The Department of Community Affairs (DCA), Florida’s land-planning agency, is frequently blamed for the state’s economic woes.
For example, during the recent election season, Gov. Rick Scott accused DCA of “killing jobs all over the state.” Numerous Republican legislative candidates blamed DCA for “onerous” growth-management regulations and called for the abolishment or dismantling of the agency. Based on the campaign rhetoric, one would think DCA is responsible for the state, national and global economic collapse.
With all due respect to the critics, these accusations are contrary to the facts, do a disservice to DCA and mislead the public.
The “job killer” indictment is contrary to all evidence. The same basic growth-management system that is under attack now was in place during one of Florida’s longest and biggest economic boom periods. DCA and the growth-management system did not prevent the real-estate bubble, they did not cause the bubble to burst and they will not prevent recovery.
Far from killing jobs, DCA has been facilitating future development and job creation.
During the past four years, DCA has approved local plan amendments covering 950,000 acres of land. These amendments created new unused development capacity of 600,000 residential units and nonresidential capacity of 1.5 billion square feet. These increases have occurred in all areas of the state and allow a wide range of development types such as inland ports, industrial parks, commercial centers, mixed-use projects, office parks, large and small residential developments and new towns.
The new development capacity was added to local plans that already had large allocations of unused capacity.
Very little of this development capacity is currently being used because of the collapse of the real-estate market. When the market recovers, however, there will be more approved development capacity than Florida will consume for many years.
Blaming DCA for growth-management regulations is equally misguided. DCA only applies and enforces regulations enacted by the Legislature.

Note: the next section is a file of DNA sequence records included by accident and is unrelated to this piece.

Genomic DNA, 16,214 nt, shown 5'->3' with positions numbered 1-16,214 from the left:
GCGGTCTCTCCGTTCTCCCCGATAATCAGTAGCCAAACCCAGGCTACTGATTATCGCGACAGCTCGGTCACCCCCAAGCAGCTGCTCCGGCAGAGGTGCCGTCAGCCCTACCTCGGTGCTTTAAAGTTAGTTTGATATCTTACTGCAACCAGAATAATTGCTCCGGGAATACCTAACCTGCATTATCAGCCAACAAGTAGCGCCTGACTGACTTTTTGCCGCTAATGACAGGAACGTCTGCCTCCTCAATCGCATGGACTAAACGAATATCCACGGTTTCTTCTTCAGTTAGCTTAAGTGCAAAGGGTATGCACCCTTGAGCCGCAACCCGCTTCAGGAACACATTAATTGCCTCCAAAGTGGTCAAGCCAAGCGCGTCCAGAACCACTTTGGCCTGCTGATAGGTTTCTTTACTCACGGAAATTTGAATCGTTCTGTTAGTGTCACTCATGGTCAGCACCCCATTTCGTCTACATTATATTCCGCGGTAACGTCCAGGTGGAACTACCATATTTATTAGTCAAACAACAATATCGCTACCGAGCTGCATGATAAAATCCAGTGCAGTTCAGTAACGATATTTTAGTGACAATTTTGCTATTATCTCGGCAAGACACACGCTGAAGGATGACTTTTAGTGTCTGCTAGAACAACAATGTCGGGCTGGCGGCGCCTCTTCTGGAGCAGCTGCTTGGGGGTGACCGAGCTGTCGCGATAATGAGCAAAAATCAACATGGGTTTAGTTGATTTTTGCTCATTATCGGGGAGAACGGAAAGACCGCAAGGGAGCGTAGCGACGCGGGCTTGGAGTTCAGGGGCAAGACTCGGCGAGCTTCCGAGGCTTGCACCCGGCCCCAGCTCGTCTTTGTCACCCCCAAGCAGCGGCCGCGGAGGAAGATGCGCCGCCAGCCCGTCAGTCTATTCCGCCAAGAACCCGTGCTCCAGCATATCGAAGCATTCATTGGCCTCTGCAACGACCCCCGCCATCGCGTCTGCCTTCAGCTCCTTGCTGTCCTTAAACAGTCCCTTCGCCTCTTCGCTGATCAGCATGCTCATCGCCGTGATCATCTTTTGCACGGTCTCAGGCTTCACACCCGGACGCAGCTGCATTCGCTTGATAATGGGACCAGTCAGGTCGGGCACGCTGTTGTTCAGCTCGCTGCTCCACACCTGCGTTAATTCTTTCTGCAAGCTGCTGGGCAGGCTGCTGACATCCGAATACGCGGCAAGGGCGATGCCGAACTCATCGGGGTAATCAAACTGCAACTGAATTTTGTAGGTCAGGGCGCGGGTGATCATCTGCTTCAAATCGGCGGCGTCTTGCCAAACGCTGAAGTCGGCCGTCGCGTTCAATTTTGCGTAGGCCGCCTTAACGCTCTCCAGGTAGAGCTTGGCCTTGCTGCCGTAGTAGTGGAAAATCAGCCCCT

In 2005, 2008 and 2009, the Legislature enacted new growth-management legislation that imposed on local governments substantial new regulatory mandates regarding water, school and transportation concurrency, urban sprawl, greenhouse gas reduction, energy efficiency and planning for and funding alternative modes of transportation. Correspondingly, this legislation expanded DCA’s authority and duty to reject local plans for failure to meet state requirements.
Whatever their substantive merit, these complex and costly regulations were poorly drafted and hastily adopted without broad support from stakeholders and with little or no new funding or resources to support their implementation. Trying to decipher and implement this confusing array of new regulations has been extremely burdensome for both local governments and the DCA. It is not surprising that local governments are challenging some of these unfunded mandates in court.
This avalanche of new growth-management regulations was enacted by the Republican-controlled Legislature. Some of the most vocal Republican legislative critics of DCA voted for all of this legislation.
Significantly, DCA did not request any of this legislation. It is disingenuous for legislators to criticize DCA for enforcing regulations adopted by the Legislature. Instead of killing the DCA messenger, it would be more productive to improve the growth-management laws.
Florida’s growth-management system is not perfect. The system could use a comprehensive, deliberative and informed evaluation and updating to reflect the state’s current circumstances.
However, any such review should be based on facts and sound public policy and not on campaign rhetoric, misinformation and DCA “bashing.”